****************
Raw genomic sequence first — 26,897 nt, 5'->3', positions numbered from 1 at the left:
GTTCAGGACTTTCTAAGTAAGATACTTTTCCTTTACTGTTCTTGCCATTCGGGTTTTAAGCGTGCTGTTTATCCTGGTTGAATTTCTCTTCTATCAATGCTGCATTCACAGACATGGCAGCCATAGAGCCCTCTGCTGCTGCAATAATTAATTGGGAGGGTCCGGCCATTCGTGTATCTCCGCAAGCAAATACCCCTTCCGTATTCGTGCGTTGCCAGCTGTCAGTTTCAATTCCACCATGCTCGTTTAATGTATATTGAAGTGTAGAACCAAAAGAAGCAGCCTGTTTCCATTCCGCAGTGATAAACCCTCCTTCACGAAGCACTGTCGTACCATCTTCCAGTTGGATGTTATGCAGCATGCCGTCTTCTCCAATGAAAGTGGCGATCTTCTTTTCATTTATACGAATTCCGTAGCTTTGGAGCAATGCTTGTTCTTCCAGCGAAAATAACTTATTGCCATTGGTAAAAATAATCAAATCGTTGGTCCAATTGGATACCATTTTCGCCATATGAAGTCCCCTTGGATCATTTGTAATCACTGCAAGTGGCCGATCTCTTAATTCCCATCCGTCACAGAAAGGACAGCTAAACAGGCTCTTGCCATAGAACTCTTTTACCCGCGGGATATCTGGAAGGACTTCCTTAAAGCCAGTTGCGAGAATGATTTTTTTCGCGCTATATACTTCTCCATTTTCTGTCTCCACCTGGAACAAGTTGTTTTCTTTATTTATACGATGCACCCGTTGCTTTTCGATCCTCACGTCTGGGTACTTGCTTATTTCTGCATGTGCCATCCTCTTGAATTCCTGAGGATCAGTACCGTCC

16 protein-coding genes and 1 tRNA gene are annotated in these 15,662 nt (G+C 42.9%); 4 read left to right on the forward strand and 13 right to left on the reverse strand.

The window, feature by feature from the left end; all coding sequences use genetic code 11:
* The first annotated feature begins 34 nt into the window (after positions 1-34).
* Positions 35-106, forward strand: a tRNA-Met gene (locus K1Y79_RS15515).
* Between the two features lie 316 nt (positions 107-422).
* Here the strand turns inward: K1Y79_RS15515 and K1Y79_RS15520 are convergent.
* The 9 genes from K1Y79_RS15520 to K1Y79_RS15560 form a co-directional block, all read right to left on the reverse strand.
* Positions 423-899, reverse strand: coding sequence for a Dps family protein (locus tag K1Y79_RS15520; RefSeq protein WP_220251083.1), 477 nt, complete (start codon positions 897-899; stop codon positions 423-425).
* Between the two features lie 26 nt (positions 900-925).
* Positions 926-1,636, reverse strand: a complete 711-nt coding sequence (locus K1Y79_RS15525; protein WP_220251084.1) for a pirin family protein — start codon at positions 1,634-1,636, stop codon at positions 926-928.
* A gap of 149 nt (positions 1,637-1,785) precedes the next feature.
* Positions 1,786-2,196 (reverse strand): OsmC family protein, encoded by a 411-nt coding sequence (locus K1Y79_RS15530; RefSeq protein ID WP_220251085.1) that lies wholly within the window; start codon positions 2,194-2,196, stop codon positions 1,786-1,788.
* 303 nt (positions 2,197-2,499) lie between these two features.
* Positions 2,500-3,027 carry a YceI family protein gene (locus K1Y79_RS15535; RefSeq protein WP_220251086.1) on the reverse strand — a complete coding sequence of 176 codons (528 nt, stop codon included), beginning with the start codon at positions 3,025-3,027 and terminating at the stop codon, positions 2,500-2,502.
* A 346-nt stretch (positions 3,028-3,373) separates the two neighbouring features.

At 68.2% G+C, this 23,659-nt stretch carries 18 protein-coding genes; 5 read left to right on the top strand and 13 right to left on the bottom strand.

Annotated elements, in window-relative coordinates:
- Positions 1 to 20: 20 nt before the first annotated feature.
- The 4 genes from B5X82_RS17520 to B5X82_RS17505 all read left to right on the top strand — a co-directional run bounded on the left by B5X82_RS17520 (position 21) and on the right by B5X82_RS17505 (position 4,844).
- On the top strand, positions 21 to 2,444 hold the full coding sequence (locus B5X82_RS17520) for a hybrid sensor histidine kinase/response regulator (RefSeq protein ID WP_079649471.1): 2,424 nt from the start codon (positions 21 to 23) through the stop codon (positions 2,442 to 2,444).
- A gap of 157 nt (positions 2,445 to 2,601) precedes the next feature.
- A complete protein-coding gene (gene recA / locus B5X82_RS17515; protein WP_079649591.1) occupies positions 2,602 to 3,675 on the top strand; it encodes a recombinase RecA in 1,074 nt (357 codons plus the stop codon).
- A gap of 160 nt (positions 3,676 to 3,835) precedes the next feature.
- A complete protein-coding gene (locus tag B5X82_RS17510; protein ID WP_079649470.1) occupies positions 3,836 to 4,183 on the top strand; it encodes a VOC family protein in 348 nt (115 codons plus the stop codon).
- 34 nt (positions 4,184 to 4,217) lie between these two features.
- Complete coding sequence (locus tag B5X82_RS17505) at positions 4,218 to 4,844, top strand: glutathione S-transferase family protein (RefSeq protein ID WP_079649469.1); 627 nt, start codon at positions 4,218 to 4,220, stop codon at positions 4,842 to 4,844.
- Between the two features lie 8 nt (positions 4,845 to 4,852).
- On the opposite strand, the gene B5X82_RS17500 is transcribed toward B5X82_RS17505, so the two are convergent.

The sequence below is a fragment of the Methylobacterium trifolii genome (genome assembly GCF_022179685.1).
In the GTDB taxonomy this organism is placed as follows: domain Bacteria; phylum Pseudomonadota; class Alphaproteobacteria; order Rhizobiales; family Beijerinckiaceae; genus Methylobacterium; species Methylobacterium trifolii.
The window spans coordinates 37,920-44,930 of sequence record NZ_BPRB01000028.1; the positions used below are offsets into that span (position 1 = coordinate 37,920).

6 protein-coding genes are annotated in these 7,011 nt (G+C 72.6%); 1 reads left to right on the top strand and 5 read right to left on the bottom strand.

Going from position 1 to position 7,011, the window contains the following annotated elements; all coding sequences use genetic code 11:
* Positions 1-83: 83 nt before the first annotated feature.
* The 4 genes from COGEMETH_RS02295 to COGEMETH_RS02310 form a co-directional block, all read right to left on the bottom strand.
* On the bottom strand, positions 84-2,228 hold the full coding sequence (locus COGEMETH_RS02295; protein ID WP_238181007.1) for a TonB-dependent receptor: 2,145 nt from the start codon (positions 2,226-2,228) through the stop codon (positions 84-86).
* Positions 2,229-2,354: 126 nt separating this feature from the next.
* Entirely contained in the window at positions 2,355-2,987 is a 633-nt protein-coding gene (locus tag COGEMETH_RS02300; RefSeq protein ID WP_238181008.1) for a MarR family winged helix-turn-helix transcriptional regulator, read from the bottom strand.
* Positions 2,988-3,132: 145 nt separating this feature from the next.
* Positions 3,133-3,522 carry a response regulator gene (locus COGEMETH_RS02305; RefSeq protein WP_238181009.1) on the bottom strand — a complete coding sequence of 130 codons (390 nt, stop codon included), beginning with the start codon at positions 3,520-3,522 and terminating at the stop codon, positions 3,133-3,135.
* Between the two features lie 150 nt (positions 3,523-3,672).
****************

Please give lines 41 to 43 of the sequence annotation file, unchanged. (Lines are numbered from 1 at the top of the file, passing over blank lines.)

* Positions 2,988-3,132: 145 nt separating this feature from the next.
* Positions 3,133-3,522 carry a response regulator gene (locus COGEMETH_RS02305; RefSeq protein WP_238181009.1) on the bottom strand — a complete coding sequence of 130 codons (390 nt, stop codon included), beginning with the start codon at positions 3,520-3,522 and terminating at the stop codon, positions 3,133-3,135.
* Between the two features lie 150 nt (positions 3,523-3,672).